Project: Snowblind
dev. Crystal Dynamics
Now available for Xbox and Playstation 2

There's one question that any current shoot-'em-up has to answer: Why not play Halo 2 instead? Some games have good answers, such as the squad tactics of Rainbow Six/Ghost Recon or the varied-scale battlefields of Mechassault 2. But others, such as Project: Snowblind, shrug their shoulders and sigh. Unless you're really burned out on multiplayer Halo 2, there is no reason to buy this game.

Its intentions were good. Project: Snowblind started life as Deus Ex: Clan War, a shooter in the laudable Deus Ex series. At some point it morphed into its own setting, but it's hard to imagine what the fuss was about: The result is just as generic and listlessly inspired as any other sci-fi action game. In brief, it's the future and some guy has a doomsday weapon and you need to use your cyberpowers to stop him. Next.

The developers included hot-button features from other games, but they can't survive comparison. There are a lot of weapons, most of them you can easily ignore. (Halo 2 did this right.) There are vehicles, which are no fun to drive. (Ditto.) There are cyberpowers, which are rarely needed and not especially fun. (Psi-Ops is the gold standard on this.) There's even a physics engine with a gravity gun, whose only purpose is to occasionally shove a metal crate into position for footstool duty. (See Psi-Ops and Half-Life 2.)

More importantly, Project: Snowblind is too easy. After the first couple levels, you've met all the types of enemies you're going to meet for almost the entire game--and they're all cannon fodder. They die too easily and do too little damage, leaving them with nothing but superior numbers. So while you have this huge toolset of creative gear, the gameplay is easily managed with just the basic weapons. Ammo and health crates infest the levels like scabies, so resource management is never interesting.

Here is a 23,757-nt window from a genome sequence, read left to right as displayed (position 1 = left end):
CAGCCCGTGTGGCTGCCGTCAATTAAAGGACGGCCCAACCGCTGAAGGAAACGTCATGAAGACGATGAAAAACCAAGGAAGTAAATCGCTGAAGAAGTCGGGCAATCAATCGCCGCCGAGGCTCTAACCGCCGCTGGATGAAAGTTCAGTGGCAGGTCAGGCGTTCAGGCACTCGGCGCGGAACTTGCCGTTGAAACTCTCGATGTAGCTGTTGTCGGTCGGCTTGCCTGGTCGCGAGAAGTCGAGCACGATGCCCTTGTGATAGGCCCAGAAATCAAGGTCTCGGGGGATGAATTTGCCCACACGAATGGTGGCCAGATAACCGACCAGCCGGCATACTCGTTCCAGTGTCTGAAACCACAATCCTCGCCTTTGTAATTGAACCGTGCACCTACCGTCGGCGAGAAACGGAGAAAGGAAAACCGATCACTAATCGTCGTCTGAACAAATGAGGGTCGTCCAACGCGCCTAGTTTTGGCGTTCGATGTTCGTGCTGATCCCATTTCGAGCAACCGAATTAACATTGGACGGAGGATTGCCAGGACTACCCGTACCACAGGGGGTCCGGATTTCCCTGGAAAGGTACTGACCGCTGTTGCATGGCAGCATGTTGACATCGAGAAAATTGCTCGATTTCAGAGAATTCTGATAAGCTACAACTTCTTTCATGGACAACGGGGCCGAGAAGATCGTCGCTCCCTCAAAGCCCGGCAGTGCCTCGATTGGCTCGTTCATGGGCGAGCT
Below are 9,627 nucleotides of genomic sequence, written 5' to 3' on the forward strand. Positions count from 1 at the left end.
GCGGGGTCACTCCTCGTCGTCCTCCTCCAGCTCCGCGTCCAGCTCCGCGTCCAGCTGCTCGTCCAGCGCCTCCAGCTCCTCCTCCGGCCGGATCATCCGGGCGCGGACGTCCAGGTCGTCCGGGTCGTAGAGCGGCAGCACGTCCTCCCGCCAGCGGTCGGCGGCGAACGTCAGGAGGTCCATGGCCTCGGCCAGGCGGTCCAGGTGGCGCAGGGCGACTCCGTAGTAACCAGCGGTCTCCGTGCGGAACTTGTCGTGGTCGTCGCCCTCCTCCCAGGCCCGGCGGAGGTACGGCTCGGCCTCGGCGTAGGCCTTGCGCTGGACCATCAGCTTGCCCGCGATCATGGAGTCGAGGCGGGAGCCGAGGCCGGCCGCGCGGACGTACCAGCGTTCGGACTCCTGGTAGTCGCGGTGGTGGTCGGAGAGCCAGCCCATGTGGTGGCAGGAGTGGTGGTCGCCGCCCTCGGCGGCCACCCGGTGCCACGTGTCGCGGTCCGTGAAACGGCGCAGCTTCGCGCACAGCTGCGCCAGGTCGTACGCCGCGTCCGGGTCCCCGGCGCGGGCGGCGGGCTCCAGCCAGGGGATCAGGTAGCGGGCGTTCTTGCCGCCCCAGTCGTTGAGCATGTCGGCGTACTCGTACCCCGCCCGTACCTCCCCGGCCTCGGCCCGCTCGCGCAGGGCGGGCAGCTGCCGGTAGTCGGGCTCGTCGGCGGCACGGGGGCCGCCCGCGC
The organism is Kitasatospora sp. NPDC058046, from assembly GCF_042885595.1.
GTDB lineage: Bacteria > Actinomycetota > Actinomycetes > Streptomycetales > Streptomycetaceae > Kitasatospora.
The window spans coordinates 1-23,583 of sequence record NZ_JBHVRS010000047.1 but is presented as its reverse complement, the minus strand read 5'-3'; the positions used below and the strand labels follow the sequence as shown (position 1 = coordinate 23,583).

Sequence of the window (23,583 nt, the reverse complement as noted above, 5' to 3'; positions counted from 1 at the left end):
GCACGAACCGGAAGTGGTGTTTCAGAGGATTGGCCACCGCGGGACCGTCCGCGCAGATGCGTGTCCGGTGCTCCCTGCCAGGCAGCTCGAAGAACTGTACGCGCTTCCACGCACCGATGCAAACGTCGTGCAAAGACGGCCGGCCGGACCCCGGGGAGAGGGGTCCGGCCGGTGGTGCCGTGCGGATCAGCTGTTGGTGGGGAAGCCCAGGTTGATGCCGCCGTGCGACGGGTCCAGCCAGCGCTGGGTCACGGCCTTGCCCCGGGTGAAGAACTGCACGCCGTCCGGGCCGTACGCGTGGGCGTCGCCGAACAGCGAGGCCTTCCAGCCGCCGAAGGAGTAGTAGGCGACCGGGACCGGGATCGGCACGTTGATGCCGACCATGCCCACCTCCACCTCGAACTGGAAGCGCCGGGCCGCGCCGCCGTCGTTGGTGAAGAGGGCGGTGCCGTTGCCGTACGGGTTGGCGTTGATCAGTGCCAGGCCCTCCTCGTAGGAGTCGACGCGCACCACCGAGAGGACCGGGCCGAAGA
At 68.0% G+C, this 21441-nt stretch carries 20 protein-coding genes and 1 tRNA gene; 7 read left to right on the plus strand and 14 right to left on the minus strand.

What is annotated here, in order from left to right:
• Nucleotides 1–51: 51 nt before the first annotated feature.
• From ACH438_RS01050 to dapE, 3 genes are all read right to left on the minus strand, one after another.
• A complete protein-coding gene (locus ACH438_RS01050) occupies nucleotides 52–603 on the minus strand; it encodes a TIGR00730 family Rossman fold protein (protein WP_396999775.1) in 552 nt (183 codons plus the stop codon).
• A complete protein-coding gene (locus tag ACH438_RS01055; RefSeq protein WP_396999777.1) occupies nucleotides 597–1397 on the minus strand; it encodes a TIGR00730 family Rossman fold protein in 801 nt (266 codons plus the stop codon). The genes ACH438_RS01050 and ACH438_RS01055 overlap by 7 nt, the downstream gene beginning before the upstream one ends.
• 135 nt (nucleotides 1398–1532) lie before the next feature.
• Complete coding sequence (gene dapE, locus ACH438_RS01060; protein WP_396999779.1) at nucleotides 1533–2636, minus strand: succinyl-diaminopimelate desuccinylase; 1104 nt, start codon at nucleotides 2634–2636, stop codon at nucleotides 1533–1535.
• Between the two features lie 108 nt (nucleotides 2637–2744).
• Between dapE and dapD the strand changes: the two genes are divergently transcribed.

The game picks up in the final levels, when the guards get improved armor and invisibility. There were multiple weapons in the game that I literally never used until that point, when each encounter was finally enough of a challenge that I had to start thinking. Had that style of play been introduced from the start, it could have been genius. Instead, it's pablum.

Speaking of pablum, there's a completely by-the-numbers online component: Deathmatch, Team Deathmatch, Capture the Flag, and some other styles that are all dully familiar from better games.

Project: Snowblind's level layouts are often ambitious. Which is a good thing, because you'll traverse the same temple level at least four times during the game, as mission after mission repopulates it with thugs. The designers do their best to mix it up each time, but it's reminiscent of Halo's infamous library levels.

Project: Snowblind will satiate shooter-hungry players ready for a new fix. The rest of us can move along: There's nothing to see here.

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